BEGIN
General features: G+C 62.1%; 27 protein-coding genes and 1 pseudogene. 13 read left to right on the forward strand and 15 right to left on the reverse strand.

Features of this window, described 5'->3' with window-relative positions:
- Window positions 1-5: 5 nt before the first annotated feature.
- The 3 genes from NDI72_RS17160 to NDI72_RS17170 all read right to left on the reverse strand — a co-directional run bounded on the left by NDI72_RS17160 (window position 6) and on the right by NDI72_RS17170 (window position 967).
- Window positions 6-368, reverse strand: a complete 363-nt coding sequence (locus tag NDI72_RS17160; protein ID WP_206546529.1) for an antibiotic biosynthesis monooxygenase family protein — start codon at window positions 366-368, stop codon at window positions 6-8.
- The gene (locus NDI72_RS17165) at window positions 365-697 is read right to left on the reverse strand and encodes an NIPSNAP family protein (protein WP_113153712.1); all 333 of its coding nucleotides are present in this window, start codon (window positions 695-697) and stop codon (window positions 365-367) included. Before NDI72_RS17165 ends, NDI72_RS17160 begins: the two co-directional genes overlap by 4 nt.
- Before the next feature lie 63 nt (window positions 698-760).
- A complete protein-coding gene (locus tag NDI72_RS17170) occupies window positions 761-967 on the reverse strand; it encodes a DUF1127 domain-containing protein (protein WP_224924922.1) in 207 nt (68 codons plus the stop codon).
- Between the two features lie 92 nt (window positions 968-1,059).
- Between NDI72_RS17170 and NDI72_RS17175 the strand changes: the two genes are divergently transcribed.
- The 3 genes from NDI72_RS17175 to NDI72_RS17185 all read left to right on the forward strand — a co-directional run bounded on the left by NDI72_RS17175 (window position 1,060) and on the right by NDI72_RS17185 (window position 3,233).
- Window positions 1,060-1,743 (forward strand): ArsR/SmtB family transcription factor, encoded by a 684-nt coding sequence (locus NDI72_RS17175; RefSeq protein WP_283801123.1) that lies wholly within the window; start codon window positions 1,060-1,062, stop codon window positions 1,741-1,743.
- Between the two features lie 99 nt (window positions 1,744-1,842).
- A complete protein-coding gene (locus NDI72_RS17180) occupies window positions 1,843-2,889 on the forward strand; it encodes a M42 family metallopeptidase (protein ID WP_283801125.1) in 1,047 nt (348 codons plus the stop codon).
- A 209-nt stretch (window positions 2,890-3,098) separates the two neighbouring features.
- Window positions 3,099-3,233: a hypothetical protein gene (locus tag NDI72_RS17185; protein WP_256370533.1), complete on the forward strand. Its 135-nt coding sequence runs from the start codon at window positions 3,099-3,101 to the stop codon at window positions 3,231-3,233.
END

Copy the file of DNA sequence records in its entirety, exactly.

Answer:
General features: G+C 62.1%; 27 protein-coding genes and 1 pseudogene. 13 read left to right on the forward strand and 15 right to left on the reverse strand.

Features of this window, described 5'->3' with window-relative positions:
- Window positions 1-5: 5 nt before the first annotated feature.
- The 3 genes from NDI72_RS17160 to NDI72_RS17170 all read right to left on the reverse strand — a co-directional run bounded on the left by NDI72_RS17160 (window position 6) and on the right by NDI72_RS17170 (window position 967).
- Window positions 6-368, reverse strand: a complete 363-nt coding sequence (locus tag NDI72_RS17160; protein ID WP_206546529.1) for an antibiotic biosynthesis monooxygenase family protein — start codon at window positions 366-368, stop codon at window positions 6-8.
- The gene (locus NDI72_RS17165) at window positions 365-697 is read right to left on the reverse strand and encodes an NIPSNAP family protein (protein WP_113153712.1); all 333 of its coding nucleotides are present in this window, start codon (window positions 695-697) and stop codon (window positions 365-367) included. Before NDI72_RS17165 ends, NDI72_RS17160 begins: the two co-directional genes overlap by 4 nt.
- Before the next feature lie 63 nt (window positions 698-760).
- A complete protein-coding gene (locus tag NDI72_RS17170) occupies window positions 761-967 on the reverse strand; it encodes a DUF1127 domain-containing protein (protein WP_224924922.1) in 207 nt (68 codons plus the stop codon).
- Between the two features lie 92 nt (window positions 968-1,059).
- Between NDI72_RS17170 and NDI72_RS17175 the strand changes: the two genes are divergently transcribed.
- The 3 genes from NDI72_RS17175 to NDI72_RS17185 all read left to right on the forward strand — a co-directional run bounded on the left by NDI72_RS17175 (window position 1,060) and on the right by NDI72_RS17185 (window position 3,233).
- Window positions 1,060-1,743 (forward strand): ArsR/SmtB family transcription factor, encoded by a 684-nt coding sequence (locus NDI72_RS17175; RefSeq protein WP_283801123.1) that lies wholly within the window; start codon window positions 1,060-1,062, stop codon window positions 1,741-1,743.
- Between the two features lie 99 nt (window positions 1,744-1,842).
- A complete protein-coding gene (locus NDI72_RS17180) occupies window positions 1,843-2,889 on the forward strand; it encodes a M42 family metallopeptidase (protein ID WP_283801125.1) in 1,047 nt (348 codons plus the stop codon).
- A 209-nt stretch (window positions 2,890-3,098) separates the two neighbouring features.
- Window positions 3,099-3,233: a hypothetical protein gene (locus tag NDI72_RS17185; protein WP_256370533.1), complete on the forward strand. Its 135-nt coding sequence runs from the start codon at window positions 3,099-3,101 to the stop codon at window positions 3,231-3,233.